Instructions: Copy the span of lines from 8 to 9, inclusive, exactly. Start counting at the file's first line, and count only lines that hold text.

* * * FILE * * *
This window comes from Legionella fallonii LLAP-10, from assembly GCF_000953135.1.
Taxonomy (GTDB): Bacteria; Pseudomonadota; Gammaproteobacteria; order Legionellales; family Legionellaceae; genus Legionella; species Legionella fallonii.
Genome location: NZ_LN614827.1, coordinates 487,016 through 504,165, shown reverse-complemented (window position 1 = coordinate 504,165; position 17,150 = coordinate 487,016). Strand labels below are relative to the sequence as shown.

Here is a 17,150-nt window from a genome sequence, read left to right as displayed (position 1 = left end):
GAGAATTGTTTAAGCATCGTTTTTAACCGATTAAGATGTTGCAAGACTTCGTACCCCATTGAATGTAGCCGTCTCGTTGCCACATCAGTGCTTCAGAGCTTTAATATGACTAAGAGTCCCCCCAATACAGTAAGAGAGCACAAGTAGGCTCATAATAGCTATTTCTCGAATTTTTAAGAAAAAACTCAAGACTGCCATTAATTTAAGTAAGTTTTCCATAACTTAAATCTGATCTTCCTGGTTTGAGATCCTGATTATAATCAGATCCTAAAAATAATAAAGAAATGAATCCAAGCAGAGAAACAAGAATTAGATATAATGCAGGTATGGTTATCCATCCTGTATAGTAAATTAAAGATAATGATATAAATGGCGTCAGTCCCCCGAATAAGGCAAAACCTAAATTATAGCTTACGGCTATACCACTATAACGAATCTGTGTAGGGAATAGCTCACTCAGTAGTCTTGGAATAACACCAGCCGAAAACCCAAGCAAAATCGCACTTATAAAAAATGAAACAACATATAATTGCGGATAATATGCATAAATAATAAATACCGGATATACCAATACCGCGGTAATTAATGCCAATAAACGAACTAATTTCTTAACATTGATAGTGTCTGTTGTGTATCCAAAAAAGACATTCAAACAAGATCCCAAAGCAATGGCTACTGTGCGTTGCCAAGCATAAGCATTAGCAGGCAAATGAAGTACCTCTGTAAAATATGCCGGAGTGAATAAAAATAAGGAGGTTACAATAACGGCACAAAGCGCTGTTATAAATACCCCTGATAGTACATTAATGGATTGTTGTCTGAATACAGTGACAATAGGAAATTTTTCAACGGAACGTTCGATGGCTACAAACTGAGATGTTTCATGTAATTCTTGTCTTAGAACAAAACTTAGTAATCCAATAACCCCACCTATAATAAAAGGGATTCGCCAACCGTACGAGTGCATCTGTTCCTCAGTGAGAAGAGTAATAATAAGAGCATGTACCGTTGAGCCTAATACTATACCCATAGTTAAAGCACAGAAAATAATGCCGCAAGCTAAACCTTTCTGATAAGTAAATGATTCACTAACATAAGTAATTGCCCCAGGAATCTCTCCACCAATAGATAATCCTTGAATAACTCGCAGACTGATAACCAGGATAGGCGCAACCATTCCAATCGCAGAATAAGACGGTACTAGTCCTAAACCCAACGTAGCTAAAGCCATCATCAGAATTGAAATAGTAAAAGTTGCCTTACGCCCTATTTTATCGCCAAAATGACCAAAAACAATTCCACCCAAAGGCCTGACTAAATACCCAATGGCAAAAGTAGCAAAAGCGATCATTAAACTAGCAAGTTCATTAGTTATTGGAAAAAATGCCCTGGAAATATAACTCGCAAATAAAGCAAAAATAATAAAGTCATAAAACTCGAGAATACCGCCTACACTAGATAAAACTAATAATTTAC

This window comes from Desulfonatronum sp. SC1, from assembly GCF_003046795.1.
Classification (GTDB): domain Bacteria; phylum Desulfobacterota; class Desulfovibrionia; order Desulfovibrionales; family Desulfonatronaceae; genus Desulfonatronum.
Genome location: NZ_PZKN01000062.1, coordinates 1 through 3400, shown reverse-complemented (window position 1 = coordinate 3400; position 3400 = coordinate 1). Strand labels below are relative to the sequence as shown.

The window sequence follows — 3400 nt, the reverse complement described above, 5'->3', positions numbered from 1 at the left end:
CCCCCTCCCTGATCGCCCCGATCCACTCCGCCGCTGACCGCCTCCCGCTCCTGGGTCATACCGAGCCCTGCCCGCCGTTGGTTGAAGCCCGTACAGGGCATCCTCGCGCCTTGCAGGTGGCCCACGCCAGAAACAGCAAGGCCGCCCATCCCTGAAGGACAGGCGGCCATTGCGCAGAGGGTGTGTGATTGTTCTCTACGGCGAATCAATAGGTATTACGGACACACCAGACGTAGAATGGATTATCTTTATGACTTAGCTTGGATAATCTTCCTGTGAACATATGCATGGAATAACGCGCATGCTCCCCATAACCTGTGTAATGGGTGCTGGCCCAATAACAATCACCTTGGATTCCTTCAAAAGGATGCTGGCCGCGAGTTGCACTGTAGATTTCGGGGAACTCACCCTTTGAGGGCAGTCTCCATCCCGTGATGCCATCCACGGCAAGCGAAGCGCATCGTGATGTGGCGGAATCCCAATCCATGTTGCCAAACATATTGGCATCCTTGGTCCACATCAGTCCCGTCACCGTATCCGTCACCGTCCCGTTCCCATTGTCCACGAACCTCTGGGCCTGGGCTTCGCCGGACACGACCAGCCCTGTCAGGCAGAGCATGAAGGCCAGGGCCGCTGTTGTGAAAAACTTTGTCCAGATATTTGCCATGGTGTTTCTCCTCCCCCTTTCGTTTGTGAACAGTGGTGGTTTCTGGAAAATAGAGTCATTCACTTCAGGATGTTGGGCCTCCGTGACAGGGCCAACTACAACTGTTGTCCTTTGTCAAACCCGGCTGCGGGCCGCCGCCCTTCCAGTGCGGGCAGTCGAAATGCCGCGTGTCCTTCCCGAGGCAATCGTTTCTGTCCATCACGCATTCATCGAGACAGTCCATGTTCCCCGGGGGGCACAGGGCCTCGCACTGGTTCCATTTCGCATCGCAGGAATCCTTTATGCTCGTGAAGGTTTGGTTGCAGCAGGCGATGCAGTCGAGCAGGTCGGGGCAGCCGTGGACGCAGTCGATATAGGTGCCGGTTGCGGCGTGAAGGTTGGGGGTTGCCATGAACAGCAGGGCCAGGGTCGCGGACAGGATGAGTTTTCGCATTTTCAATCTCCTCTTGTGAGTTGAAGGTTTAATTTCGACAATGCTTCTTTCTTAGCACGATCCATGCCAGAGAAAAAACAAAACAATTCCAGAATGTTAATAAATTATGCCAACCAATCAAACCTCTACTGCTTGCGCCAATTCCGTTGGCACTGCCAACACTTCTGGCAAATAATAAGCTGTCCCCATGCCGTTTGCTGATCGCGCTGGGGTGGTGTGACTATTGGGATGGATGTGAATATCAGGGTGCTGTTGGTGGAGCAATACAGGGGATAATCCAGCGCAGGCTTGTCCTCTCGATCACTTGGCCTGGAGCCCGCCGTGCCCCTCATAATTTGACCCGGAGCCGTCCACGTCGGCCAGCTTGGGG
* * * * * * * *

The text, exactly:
Genome location: NZ_PZKN01000062.1, coordinates 1 through 3400, shown reverse-complemented (window position 1 = coordinate 3400; position 3400 = coordinate 1). Strand labels below are relative to the sequence as shown.

The window sequence follows — 3400 nt, the reverse complement described above, 5'->3', positions numbered from 1 at the left end: